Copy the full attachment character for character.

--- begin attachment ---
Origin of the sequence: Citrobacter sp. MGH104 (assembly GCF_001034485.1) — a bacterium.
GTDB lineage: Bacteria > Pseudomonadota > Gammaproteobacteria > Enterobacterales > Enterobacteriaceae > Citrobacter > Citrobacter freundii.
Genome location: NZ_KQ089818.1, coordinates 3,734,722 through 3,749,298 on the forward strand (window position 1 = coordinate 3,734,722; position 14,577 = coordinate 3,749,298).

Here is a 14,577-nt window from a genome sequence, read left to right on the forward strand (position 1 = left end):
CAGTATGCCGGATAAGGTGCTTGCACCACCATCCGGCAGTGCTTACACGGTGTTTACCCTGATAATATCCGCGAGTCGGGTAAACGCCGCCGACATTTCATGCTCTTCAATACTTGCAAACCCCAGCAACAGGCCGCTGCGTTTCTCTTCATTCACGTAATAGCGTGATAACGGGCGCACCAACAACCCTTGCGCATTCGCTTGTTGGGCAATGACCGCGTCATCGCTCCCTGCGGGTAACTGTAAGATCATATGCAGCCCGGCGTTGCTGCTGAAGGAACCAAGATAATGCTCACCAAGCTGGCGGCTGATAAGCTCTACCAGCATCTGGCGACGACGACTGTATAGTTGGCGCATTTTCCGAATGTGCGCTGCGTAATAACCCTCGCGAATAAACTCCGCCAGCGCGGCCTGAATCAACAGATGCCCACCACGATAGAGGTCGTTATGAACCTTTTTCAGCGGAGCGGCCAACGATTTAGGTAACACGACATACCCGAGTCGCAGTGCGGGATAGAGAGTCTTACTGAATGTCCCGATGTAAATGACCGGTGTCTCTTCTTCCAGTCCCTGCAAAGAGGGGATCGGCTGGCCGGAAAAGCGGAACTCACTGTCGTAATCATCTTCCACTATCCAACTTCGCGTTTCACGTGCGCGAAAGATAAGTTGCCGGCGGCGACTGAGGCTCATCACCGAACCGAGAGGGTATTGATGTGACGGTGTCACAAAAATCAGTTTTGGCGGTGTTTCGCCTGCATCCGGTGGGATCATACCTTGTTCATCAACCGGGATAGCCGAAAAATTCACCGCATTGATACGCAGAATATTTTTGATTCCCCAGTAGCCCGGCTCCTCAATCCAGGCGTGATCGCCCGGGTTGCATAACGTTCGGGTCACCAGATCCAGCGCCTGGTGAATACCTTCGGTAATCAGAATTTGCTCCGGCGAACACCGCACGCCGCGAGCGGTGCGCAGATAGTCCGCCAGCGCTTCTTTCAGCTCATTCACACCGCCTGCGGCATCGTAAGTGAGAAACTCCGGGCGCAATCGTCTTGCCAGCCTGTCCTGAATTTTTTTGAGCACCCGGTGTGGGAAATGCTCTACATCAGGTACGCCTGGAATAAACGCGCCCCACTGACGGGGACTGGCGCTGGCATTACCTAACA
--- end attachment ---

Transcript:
Origin of the sequence: Citrobacter sp. MGH104 (assembly GCF_001034485.1) — a bacterium.
GTDB lineage: Bacteria > Pseudomonadota > Gammaproteobacteria > Enterobacterales > Enterobacteriaceae > Citrobacter > Citrobacter freundii.
Genome location: NZ_KQ089818.1, coordinates 3,734,722 through 3,749,298 on the forward strand (window position 1 = coordinate 3,734,722; position 14,577 = coordinate 3,749,298).

Here is a 14,577-nt window from a genome sequence, read left to right on the forward strand (position 1 = left end):
CAGTATGCCGGATAAGGTGCTTGCACCACCATCCGGCAGTGCTTACACGGTGTTTACCCTGATAATATCCGCGAGTCGGGTAAACGCCGCCGACATTTCATGCTCTTCAATACTTGCAAACCCCAGCAACAGGCCGCTGCGTTTCTCTTCATTCACGTAATAGCGTGATAACGGGCGCACCAACAACCCTTGCGCATTCGCTTGTTGGGCAATGACCGCGTCATCGCTCCCTGCGGGTAACTGTAAGATCATATGCAGCCCGGCGTTGCTGCTGAAGGAACCAAGATAATGCTCACCAAGCTGGCGGCTGATAAGCTCTACCAGCATCTGGCGACGACGACTGTATAGTTGGCGCATTTTCCGAATGTGCGCTGCGTAATAACCCTCGCGAATAAACTCCGCCAGCGCGGCCTGAATCAACAGATGCCCACCACGATAGAGGTCGTTATGAACCTTTTTCAGCGGAGCGGCCAACGATTTAGGTAACACGACATACCCGAGTCGCAGTGCGGGATAGAGAGTCTTACTGAATGTCCCGATGTAAATGACCGGTGTCTCTTCTTCCAGTCCCTGCAAAGAGGGGATCGGCTGGCCGGAAAAGCGGAACTCACTGTCGTAATCATCTTCCACTATCCAACTTCGCGTTTCACGTGCGCGAAAGATAAGTTGCCGGCGGCGACTGAGGCTCATCACCGAACCGAGAGGGTATTGATGTGACGGTGTCACAAAAATCAGTTTTGGCGGTGTTTCGCCTGCATCCGGTGGGATCATACCTTGTTCATCAACCGGGATAGCCGAAAAATTCACCGCATTGATACGCAGAATATTTTTGATTCCCCAGTAGCCCGGCTCCTCAATCCAGGCGTGATCGCCCGGGTTGCATAACGTTCGGGTCACCAGATCCAGCGCCTGGTGAATACCTTCGGTAATCAGAATTTGCTCCGGCGAACACCGCACGCCGCGAGCGGTGCGCAGATAGTCCGCCAGCGCTTCTTTCAGCTCATTCACACCGCCTGCGGCATCGTAAGTGAGAAACTCCGGGCGCAATCGTCTTGCCAGCCTGTCCTGAATTTTTTTGAGCACCCGGTGTGGGAAATGCTCTACATCAGGTACGCCTGGAATAAACGCGCCCCACTGACGGGGACTGGCGCTGGCATTACCTAACA